From the get go, All Star Superman feels like a multi episode TV series compressed into a single movie. But really, that is more the fault of the original source material which in fact was meant to be 12 seemingly standalone stories with some of the plot points finally "coming together" in the final issues. While this worked for a bi-monthly comic book series, it does not have the similar effect as an animated movie. Here the film just feels unfocused and rushed, cramming what is supposed to be a year's worth of events into 70 odd minutes. For example, a single fade out later and superman returns to earth after a couple of months to find it take over by a bunch of long lost Kryptonians. An episodic miniseries would have been a better medium to convey the full feel of the original story.
Thankfully The production team's faithfulness to the source material is not entirely a shortcoming. The animated movie not only sticks to the "self-contained stories" format but also the well developed personalities and timeless characterization. Everyone is perfectly cast, bringing the characters to life in a very natural way. James Denton's Superman/Clark Kent might not be the most well acted but thanks to a top notch script, he is possibly the most lovable Superman incarnation second only to Christopher Reeves's live-action portrayal. It is this faithful script, quoting exact lines from the comic, that imbues Superman with just the right level of noble superhuman grandeur mixed with a down to earth homely touch. He is the hero, and the farm boy at the same time. Similarly, Clark Kent's oafish demeanor is comedic yet sincere; his interview with Lex Luthor and subsequent escape from the prison riot caused by a supervillian's escape is possibly the most fun part of the entire movie.
Here is another strength of All Star Superman. It is not a brainless hero brawl like the Superman/Batman animated movies nor is it as dark and edgy as Batman: Under The Red Hood. The story plays out more like a character centered drama that is not afraid to tickle the audience with a few lighthearted moments. The main cast is given great depth and development as we get to know their reasons for doing what they do and the motivations that drive them. Even Luthor gets a heart wrenching moment once you find out that the reason behind his hatred of Superman goes much deeper than just "because he foiled my plans".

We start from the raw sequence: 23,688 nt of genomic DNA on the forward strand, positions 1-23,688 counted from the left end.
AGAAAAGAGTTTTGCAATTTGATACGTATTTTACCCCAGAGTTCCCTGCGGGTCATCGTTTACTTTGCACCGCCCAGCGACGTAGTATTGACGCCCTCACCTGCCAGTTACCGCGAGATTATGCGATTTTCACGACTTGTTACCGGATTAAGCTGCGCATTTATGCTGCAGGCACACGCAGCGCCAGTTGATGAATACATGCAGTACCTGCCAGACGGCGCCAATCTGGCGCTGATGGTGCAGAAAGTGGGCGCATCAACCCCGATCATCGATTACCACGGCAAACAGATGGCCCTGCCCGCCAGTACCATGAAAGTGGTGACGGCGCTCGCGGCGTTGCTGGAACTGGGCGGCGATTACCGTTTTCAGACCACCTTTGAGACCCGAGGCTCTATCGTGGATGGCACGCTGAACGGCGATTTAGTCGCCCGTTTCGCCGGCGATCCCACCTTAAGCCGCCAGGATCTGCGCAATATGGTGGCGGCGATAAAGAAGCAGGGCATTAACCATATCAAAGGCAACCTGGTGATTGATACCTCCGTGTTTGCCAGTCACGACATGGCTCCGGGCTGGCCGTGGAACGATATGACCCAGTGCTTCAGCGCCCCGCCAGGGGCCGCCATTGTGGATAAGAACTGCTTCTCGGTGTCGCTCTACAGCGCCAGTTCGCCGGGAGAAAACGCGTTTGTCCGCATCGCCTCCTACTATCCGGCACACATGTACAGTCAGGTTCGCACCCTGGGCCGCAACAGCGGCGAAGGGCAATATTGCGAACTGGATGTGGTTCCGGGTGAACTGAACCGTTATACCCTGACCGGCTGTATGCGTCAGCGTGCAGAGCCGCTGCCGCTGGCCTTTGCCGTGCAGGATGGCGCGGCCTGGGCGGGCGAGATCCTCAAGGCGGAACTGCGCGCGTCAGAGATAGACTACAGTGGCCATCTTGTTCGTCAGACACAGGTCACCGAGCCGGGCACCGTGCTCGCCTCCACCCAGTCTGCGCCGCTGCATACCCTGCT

Special mention goes to Christopher Drake's soundtrack which is by far his best work to date. His music covers a great range, bringing out the best in the scenes it complements; it is grand, emotional and magical. One might go so far as to say that his score here is actually better than Shirley Walker's stuff from the 90s Superman Animated series, just slightly behind John Williams. (In what is possibly a nod to "The Mummy", the music takes on a very Egyptian Gothic style with the appearance of antagonist Bar-El played by Arnold Vosloo, who also played the main antagonist of "The Mummy".)
There is action, not to worry, a good deal of it. Moi Studios once again perform animation duties, maintaining the smooth character movements seen in their previous productions; smoother than Japanese anime at least and without animation short-cuts. While some backgrounds appear lackluster, The production team's faithfulness to the source material is seen in the character designs which is a slightly streamlined version of Frank Quintley's artwork. Too bad the painted colors by Jamie Grant have been replaced with a very "standard" color palate. The colors here look exactly the same as........as every single DC animated production featuring Superman.
It seems like a farce that the movie stuck so closely to the comic going to great lengths to even replicate whole scenes perfectly yet cut out and streamline a fair bit of material. Perhaps Warner Premiere and Bruce Timm might consider a "directors cut" in which they go back and animate the rest of those scenes like the Bizzaro world, or the visit by Superman from the future. At least the plot threads established throughout the movie are woven together nicely in the end.
There are two ways to see this movie. One, is that this movie is a "All Star Superman lite": a bite sized version of the great graphic novels for the uninitiated which will hopefully entice them to pick up the miniseries (now available in trade paperback form and an "Absolute" collectors edition). The other way to see it is that it is meant to cheese off the long time fans so that those fans will go around saying "the comic is better" and in the end help to drive up publicity for the comic. Both ways, a perfect win-win situation for DC.
Try to enjoy this movie as it is. Of the scenes that were not cut out in production, revel in its loyalty to the original comic. It covers the full range of comedy to tragedy, heroic to humble, life to death.
Go For it: if you would like to see one of the most faithful comic book animated adaptations to date or if you have not read the original graphic novels and would like to "jump in" without the threat of convoluted comic book continuity
Avoid it: if the few cut scenes would put off your purist heart or if you dont like animation in general
Voice work (english): B
Replay Value: B